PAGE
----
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During her first Thalassemia appointment at Toronto General Hospital (TGH), Jude wasn't sure where to go.
Transitioning from the Hospital for Sick Children (SickKids), Jude wasn't used to her new surroundings, new processes and the need for independence that comes with adult care.
"It's almost as if there was a step missing, a gap between SickKids and TGH," she recalls.
Bridging the gap
Having identified that missing step, TGH and SickKids are now working together to bridge the gap with a Thalassemia and Sickle Cell Disease (SCD) Transition Clinic for patients who graduate to adult care.
Launched in August 2014, the new monthly clinic will ease the transition for patients who are 18 years old -- old enough to move on from pediatric care. The second clinic will take place on September 9, 2014.
Understanding Thalassemia and SCD
Thalassemia and SCD are blood disorders that affect red blood cells in the body. Most patients see a doctor about three to four times a year, but some need monthly appointments and blood transfusions, says Dr. Richard Ward, a physician in the Department of Hematology at TGH.
"Transition is a time of high risk for most chronic diseases and SCD is no exception," he says. "The medical literature has clearly demonstrated increased mortality in adolescence from these disorders."
According to Brooke Allemang, the new Health Transition Specialist at SickKids' Sickle Cell and Thalassemia Programs, the highest rates of re-hospitalizations occur among 18-30 year olds who have recently transitioned from pediatric care to adult care.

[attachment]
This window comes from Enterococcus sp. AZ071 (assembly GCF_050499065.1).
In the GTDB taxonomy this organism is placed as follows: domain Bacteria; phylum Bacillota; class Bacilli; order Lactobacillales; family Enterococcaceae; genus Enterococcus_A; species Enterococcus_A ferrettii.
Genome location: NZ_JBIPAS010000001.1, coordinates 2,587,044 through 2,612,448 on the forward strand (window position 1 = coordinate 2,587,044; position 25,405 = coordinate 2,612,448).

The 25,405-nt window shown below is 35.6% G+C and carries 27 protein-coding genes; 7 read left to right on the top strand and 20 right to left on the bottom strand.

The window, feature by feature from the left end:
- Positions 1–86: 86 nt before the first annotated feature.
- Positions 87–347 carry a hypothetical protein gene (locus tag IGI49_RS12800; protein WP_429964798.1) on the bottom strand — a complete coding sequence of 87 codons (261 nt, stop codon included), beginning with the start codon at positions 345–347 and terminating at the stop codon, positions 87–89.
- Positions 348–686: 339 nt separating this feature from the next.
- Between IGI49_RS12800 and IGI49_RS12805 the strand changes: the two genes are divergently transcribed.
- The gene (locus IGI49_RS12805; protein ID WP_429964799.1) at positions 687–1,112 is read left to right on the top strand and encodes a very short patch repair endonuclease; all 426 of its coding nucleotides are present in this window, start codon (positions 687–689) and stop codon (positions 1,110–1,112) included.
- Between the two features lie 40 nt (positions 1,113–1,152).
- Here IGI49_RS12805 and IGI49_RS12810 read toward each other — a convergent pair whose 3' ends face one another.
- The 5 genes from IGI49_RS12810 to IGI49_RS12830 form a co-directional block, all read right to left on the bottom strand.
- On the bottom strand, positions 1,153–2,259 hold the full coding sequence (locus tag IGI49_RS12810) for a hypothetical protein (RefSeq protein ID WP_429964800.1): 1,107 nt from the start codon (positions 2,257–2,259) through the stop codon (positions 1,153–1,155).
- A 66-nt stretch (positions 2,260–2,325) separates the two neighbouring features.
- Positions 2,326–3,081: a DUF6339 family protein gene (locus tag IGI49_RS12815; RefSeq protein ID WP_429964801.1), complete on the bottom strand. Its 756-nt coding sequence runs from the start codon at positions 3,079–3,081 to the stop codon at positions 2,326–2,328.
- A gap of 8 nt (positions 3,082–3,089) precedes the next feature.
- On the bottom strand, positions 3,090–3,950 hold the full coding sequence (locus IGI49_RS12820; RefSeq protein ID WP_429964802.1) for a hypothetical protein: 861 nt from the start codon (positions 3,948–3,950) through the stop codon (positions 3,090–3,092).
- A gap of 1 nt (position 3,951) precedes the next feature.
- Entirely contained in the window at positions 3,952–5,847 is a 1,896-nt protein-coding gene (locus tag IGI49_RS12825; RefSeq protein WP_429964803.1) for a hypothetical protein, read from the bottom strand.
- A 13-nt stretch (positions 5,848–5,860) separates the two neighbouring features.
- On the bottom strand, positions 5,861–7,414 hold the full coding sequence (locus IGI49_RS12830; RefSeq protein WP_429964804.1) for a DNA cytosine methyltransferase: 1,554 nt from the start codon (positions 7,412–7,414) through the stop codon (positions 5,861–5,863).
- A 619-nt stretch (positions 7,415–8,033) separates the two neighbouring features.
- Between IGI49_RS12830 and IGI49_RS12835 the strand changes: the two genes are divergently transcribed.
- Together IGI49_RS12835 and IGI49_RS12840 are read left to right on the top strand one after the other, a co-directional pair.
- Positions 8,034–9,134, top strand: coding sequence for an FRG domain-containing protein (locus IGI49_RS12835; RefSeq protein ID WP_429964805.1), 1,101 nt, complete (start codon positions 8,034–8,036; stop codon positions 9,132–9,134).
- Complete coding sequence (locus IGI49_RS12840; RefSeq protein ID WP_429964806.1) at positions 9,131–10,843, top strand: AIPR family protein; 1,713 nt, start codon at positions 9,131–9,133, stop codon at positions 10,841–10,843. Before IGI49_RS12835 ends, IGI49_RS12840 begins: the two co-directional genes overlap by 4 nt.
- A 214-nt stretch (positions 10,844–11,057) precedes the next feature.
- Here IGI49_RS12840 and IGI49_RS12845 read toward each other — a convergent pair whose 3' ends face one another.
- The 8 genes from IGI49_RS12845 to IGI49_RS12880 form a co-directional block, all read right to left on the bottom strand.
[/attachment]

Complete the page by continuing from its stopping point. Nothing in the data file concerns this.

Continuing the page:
"My job is to ensure that patients do not fall through the cracks during this vulnerable time," Allemang explains. "I provide support, education and resources to adolescents with sickle cell/thalassemia who are approaching the transition to adult care. My position will help streamline the transfer of care between hospitals."
According to Dr. Ward, this new transition clinic has been made possible by over a year of effort by team members at TGH and SickKids, including: Allemang; Colleen Johnson, a nurse practitioner in the Red Blood Cell Disorders Program at TGH; and her SickKids counterpart, Melina Cheong.
A smooth transition
Allemang splits her time between the two hospitals and accompanies transitioning patients on their first clinic visits at TGH. That way, the new surroundings and processes won't act as hurdles in a continuity of care.
During the transition clinics, patients have the opportunity to meet with adult care providers, receive specific resources for the transition and tour TGH facilities.
"By meeting the team at an early stage, there is a familiar face once the patient arrives at TGH," says Dr. Ward. "There is also an opportunity to begin building a relationship from the start. As we (the doctors from SickKids and TGH) see patients together, they also realize they aren't being abandoned."
The hope is that patients and their families will feel prepared and excited about their move from pediatric to adult care, Allemang says.
"It is often a bittersweet time for older adolescents who are experiencing multiple life transitions and are leaving behind a hospital and medical team they have come to know," she explains. "The transition clinic provides an opportunity to celebrate the milestone of graduating from SickKids and moving on to the next chapter."
Though Jude adjusted to adult care quickly, she says the new monthly clinic will help patients like her who may be unsure about the next steps.
"A transition clinic will help make patients aware of where to go, what to expect and how to prepare," she says. "We're very lucky to have a good healthcare system here, and this is just an added benefit."
For more information, please visit Blood Disorders.